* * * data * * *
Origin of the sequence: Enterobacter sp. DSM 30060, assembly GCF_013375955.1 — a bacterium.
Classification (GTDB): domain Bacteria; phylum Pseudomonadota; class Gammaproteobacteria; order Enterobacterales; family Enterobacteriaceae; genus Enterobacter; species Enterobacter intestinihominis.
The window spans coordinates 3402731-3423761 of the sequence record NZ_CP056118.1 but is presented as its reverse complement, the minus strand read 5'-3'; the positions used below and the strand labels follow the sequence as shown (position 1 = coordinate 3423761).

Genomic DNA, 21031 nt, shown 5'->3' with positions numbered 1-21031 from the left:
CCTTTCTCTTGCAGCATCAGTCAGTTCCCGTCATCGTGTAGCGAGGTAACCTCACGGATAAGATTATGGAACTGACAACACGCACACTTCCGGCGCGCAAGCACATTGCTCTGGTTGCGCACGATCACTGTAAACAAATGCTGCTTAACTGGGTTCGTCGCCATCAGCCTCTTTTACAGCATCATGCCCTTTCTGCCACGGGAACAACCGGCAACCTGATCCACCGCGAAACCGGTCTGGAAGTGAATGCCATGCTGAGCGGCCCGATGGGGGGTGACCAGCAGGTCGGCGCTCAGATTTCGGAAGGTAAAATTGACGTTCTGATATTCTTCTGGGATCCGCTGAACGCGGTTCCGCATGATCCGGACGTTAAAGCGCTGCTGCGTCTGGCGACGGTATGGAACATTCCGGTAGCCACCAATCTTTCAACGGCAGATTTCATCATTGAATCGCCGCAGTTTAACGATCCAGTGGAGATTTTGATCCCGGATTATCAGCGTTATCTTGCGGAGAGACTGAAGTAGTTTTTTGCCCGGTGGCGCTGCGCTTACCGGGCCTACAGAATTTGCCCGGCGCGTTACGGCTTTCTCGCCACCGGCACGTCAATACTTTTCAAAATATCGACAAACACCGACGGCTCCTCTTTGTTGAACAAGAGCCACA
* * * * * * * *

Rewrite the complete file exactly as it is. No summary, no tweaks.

Origin of the sequence: Enterobacter sp. DSM 30060, assembly GCF_013375955.1 — a bacterium.
Classification (GTDB): domain Bacteria; phylum Pseudomonadota; class Gammaproteobacteria; order Enterobacterales; family Enterobacteriaceae; genus Enterobacter; species Enterobacter intestinihominis.
The window spans coordinates 3402731-3423761 of the sequence record NZ_CP056118.1 but is presented as its reverse complement, the minus strand read 5'-3'; the positions used below and the strand labels follow the sequence as shown (position 1 = coordinate 3423761).

Genomic DNA, 21031 nt, shown 5'->3' with positions numbered 1-21031 from the left:
CCTTTCTCTTGCAGCATCAGTCAGTTCCCGTCATCGTGTAGCGAGGTAACCTCACGGATAAGATTATGGAACTGACAACACGCACACTTCCGGCGCGCAAGCACATTGCTCTGGTTGCGCACGATCACTGTAAACAAATGCTGCTTAACTGGGTTCGTCGCCATCAGCCTCTTTTACAGCATCATGCCCTTTCTGCCACGGGAACAACCGGCAACCTGATCCACCGCGAAACCGGTCTGGAAGTGAATGCCATGCTGAGCGGCCCGATGGGGGGTGACCAGCAGGTCGGCGCTCAGATTTCGGAAGGTAAAATTGACGTTCTGATATTCTTCTGGGATCCGCTGAACGCGGTTCCGCATGATCCGGACGTTAAAGCGCTGCTGCGTCTGGCGACGGTATGGAACATTCCGGTAGCCACCAATCTTTCAACGGCAGATTTCATCATTGAATCGCCGCAGTTTAACGATCCAGTGGAGATTTTGATCCCGGATTATCAGCGTTATCTTGCGGAGAGACTGAAGTAGTTTTTTGCCCGGTGGCGCTGCGCTTACCGGGCCTACAGAATTTGCCCGGCGCGTTACGGCTTTCTCGCCACCGGCACGTCAATACTTTTCAAAATATCGACAAACACCGACGGCTCCTCTTTGTTGAACAAGAGCCACA